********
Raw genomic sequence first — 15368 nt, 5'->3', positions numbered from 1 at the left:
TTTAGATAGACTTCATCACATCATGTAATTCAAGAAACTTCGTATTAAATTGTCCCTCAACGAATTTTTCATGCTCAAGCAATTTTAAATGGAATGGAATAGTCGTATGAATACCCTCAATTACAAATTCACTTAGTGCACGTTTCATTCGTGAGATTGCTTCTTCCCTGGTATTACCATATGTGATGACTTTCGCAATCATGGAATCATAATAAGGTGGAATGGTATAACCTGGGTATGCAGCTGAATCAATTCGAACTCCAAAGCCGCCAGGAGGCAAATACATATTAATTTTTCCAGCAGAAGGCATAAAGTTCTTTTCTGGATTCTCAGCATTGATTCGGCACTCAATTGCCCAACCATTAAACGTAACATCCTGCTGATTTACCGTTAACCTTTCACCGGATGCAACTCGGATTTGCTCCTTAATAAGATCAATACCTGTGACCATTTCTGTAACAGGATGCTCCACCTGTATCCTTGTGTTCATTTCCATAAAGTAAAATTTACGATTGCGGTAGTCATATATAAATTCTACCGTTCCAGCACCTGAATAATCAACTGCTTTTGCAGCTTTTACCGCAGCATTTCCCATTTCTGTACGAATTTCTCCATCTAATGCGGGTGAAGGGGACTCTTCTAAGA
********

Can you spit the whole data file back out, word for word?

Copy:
Raw genomic sequence first — 15368 nt, 5'->3', positions numbered from 1 at the left:
TTTAGATAGACTTCATCACATCATGTAATTCAAGAAACTTCGTATTAAATTGTCCCTCAACGAATTTTTCATGCTCAAGCAATTTTAAATGGAATGGAATAGTCGTATGAATACCCTCAATTACAAATTCACTTAGTGCACGTTTCATTCGTGAGATTGCTTCTTCCCTGGTATTACCATATGTGATGACTTTCGCAATCATGGAATCATAATAAGGTGGAATGGTATAACCTGGGTATGCAGCTGAATCAATTCGAACTCCAAAGCCGCCAGGAGGCAAATACATATTAATTTTTCCAGCAGAAGGCATAAAGTTCTTTTCTGGATTCTCAGCATTGATTCGGCACTCAATTGCCCAACCATTAAACGTAACATCCTGCTGATTTACCGTTAACCTTTCACCGGATGCAACTCGGATTTGCTCCTTAATAAGATCAATACCTGTGACCATTTCTGTAACAGGATGCTCCACCTGTATCCTTGTGTTCATTTCCATAAAGTAAAATTTACGATTGCGGTAGTCATATATAAATTCTACCGTTCCAGCACCTGAATAATCAACTGCTTTTGCAGCTTTTACCGCAGCATTTCCCATTTCTGTACGAATTTCTCCATCTAATGCGGGTGAAGGGGACTCTTCTAAGA